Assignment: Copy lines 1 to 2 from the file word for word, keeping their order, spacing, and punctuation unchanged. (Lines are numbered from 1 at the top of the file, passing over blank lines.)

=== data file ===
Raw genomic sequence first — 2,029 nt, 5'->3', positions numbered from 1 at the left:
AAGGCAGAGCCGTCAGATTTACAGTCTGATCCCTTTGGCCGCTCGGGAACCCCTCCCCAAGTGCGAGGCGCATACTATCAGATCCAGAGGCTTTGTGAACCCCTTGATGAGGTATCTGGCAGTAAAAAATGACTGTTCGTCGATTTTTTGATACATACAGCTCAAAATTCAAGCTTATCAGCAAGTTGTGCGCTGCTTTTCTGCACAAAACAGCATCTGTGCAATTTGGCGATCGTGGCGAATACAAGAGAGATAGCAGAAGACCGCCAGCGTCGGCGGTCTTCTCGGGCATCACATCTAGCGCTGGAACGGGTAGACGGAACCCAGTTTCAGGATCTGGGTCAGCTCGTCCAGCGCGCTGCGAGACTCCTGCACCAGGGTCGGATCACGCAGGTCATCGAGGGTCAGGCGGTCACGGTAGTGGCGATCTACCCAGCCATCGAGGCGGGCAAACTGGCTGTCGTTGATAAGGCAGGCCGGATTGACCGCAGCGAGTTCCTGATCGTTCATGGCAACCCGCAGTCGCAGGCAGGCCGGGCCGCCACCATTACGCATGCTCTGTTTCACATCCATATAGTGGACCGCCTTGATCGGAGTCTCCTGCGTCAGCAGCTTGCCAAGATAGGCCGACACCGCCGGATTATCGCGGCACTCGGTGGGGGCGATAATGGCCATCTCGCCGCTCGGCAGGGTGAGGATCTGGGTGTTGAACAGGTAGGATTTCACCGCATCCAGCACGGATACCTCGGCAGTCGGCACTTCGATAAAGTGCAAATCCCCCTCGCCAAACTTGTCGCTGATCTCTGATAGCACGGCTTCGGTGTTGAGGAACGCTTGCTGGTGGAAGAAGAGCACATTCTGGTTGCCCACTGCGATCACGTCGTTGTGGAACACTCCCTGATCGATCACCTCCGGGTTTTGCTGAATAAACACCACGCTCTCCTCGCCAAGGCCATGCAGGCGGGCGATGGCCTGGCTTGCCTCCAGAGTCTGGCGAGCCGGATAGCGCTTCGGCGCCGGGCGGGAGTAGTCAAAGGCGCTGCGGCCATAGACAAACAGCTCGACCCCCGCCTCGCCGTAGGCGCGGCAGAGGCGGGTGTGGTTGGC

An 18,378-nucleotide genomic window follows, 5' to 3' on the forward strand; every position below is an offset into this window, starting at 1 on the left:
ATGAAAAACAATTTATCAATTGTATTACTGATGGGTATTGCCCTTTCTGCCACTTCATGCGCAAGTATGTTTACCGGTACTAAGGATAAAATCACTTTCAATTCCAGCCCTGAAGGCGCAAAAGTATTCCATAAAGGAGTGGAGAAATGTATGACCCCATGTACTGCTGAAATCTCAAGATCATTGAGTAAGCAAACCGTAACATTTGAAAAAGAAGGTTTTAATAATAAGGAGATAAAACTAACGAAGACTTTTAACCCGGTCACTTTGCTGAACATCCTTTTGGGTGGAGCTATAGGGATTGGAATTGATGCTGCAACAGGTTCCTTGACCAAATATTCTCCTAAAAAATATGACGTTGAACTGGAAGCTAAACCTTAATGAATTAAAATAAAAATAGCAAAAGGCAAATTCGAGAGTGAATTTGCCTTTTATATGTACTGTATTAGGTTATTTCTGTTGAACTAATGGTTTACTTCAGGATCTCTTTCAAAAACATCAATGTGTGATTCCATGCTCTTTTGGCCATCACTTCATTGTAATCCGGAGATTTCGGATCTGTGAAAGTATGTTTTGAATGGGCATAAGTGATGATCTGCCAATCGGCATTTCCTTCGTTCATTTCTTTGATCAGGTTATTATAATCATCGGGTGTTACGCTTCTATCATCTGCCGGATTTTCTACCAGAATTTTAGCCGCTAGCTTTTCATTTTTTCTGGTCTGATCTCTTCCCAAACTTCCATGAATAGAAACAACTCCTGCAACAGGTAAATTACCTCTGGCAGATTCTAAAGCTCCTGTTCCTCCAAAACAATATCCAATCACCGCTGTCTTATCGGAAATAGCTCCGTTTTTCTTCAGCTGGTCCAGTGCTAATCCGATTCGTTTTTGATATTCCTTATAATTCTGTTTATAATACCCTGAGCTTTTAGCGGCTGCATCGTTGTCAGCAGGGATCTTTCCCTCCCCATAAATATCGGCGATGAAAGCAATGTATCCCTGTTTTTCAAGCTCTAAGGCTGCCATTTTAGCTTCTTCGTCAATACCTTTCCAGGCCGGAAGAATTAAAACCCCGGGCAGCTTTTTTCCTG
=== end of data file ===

Raw genomic sequence first — 2,029 nt, 5'->3', positions numbered from 1 at the left:
AAGGCAGAGCCGTCAGATTTACAGTCTGATCCCTTTGGCCGCTCGGGAACCCCTCCCCAAGTGCGAGGCGCATACTATCAGATCCAGAGGCTTTGTGAACCCCTTGATGAGGTATCTGGCAGTAAAAAATGACTGTTCGTCGATTTTTTGATACATACAGCTCAAAATTCAAGCTTATCAGCAAGTTGTGCGCTGCTTTTCTGCACAAAACAGCATCTGTGCAATTTGGCGATCGTGGCGAATACAAGAGAGATAGCAGAAGACCGCCAGCGTCGGCGGTCTTCTCGGGCATCACATCTAGCGCTGGAACGGGTAGACGGAACCCAGTTTCAGGATCTGGGTCAGCTCGTCCAGCGCGCTGCGAGACTCCTGCACCAGGGTCGGATCACGCAGGTCATCGAGGGTCAGGCGGTCACGGTAGTGGCGATCTACCCAGCCATCGAGGCGGGCAAACTGGCTGTCGTTGATAAGGCAGGCCGGATTGACCGCAGCGAGTTCCTGATCGTTCATGGCAACCCGCAGTCGCAGGCAGGCCGGGCCGCCACCATTACGCATGCTCTGTTTCACATCCATATAGTGGACCGCCTTGATCGGAGTCTCCTGCGTCAGCAGCTTGCCAAGATAGGCCGACACCGCCGGATTATCGCGGCACTCGGTGGGGGCGATAATGGCCATCTCGCCGCTCGGCAGGGTGAGGATCTGGGTGTTGAACAGGTAGGATTTCACCGCATCCAGCACGGATACCTCGGCAGTCGGCACTTCGATAAAGTGCAAATCCCCCTCGCCAAACTTGTCGCTGATCTCTGATAGCACGGCTTCGGTGTTGAGGAACGCTTGCTGGTGGAAGAAGAGCACATTCTGGTTGCCCACTGCGATCACGTCGTTGTGGAACACTCCCTGATCGATCACCTCCGGGTTTTGCTGAATAAACACCACGCTCTCCTCGCCAAGGCCATGCAGGCGGGCGATGGCCTGGCTTGCCTCCAGAGTCTGGCGAGCCGGATAGCGCTTCGGCGCCGGGCGGGAGTAGTCAAAGGCGCTGCGGCCATAGACAAACAGCTCGACCCCCGCCTCGCCGTAGGCGCGGCAGAGGCGGGTGTGGTTGGC